CHECK 21 also says that in the case where an image and a physical check are presented for payment, the physical check takes precidence. So if someone submits a remote deposit at Credit Union A and then deposits the physical check at Bank B, Credit Union A would be on the hook for the amount because they cannot back up the image with a physcial check and Bank B can. It does not matter that Credit Union A submitted the image weeks before the deposit took place at Bank B, all that matters is who has the physical check.

Also, to poster #8, remote deposit caption systems perform an optical character recognition (OCR) for the routing and account numbers (MICR encoding), so fraudsters don't need to have magnetic toner if they are intent on committing fraud with RDC. OCR is why you can use any scanner or mobile device if the FI offers that service.
  |     |   Comment #10

Anonymous - #8, You are deadly wrong, #6 is correct, scanners can not see any magnetic ink and the fraud is easy to do. You can create a check in any wordprocessor and presented to a bank using a scanner and the bank will never know it until is too late.

  |     |   Comment #11
Well I think the obvious outcome of all this is that if the banks see a large uptick in fraud with Remote Deposit, they will simply kill it off. After all, the banks don't like dealing with fraud and potentially having to eat the costs or pass them on to customers through less competitive rates.

  |     |   Comment #12
"After all, the banks don't like dealing with fraud and potentially having to eat the costs or pass them on to customers through less competitive rates."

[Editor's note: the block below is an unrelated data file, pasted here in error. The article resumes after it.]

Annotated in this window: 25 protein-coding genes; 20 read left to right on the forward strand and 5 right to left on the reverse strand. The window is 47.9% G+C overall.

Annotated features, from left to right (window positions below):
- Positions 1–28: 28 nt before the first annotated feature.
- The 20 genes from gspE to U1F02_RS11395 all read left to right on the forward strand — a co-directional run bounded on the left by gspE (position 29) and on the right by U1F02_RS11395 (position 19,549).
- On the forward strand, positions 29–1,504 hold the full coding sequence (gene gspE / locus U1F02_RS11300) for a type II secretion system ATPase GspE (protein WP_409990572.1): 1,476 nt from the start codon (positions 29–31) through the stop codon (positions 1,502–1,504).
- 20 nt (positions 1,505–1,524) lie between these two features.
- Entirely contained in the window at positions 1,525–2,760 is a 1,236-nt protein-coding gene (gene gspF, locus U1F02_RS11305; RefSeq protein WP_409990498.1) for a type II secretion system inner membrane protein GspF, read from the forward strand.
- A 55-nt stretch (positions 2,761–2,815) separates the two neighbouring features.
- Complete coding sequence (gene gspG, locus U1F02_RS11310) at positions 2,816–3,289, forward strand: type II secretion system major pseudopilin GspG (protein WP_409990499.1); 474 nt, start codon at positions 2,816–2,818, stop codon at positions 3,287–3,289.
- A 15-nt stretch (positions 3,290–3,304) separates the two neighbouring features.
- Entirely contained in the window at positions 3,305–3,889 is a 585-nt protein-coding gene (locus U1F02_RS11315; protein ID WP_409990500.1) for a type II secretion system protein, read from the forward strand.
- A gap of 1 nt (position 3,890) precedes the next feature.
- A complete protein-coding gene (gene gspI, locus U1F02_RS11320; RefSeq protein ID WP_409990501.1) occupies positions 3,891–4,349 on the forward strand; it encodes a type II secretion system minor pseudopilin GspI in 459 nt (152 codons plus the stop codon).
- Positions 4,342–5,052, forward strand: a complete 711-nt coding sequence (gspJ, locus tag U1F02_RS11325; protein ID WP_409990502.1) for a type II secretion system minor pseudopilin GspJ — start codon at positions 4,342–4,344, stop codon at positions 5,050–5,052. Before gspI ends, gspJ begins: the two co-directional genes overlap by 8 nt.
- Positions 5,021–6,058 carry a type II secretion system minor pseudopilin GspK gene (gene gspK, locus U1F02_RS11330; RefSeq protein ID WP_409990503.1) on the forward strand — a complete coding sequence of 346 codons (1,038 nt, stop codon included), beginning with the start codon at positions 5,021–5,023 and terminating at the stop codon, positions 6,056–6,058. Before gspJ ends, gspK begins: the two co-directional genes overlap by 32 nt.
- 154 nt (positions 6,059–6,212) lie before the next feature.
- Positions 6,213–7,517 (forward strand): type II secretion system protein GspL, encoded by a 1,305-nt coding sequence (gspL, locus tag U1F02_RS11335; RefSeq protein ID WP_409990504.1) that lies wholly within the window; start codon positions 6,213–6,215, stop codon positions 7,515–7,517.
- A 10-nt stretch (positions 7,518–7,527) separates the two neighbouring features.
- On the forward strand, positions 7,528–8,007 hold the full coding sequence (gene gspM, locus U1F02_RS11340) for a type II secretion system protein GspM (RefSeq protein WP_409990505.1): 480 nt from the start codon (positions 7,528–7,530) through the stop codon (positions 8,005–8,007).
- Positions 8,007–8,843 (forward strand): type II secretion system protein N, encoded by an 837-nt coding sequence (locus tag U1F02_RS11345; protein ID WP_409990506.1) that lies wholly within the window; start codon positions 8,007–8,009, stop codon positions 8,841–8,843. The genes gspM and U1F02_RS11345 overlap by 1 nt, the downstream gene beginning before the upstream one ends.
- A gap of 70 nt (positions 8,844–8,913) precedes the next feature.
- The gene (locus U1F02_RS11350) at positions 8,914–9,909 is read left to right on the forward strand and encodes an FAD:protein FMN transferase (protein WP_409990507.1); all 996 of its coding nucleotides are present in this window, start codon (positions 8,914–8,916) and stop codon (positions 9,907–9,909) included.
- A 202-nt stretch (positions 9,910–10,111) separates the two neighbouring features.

I don't know how they could get much less competitive rates than they already have right now.... unless they want to start charging ME interest for me giving them my deposited funds... :-)

  |     |   Comment #13
Anonymous - #6 is correct, if anyone knows your account number, can clean it with a scanner, how you ask, well, from the bank you can find the routing number and the balance just by calling and pretending you have a check issued to you by the holder from that account and you want to make sure the check is good for the $xxxx.xx amount, if the bank says yes, scan and deposit into your ficticious account open prior with stollen IDs and voila, the money is transfered to you, simple and easy.
  |     |   Comment #14
lol Who is going to Depsosit a Fraudlent check in their own bank account people. If they do they go to jail. It's not like they are cashing the checks remotely and can disappear. They are depositing it into their own bank account. If there is fraud. The consumer is fingered just like with the nigerian checks. The nigerian checks still get past the teller because they are real. Consumers just need to be wiser when depositing checks.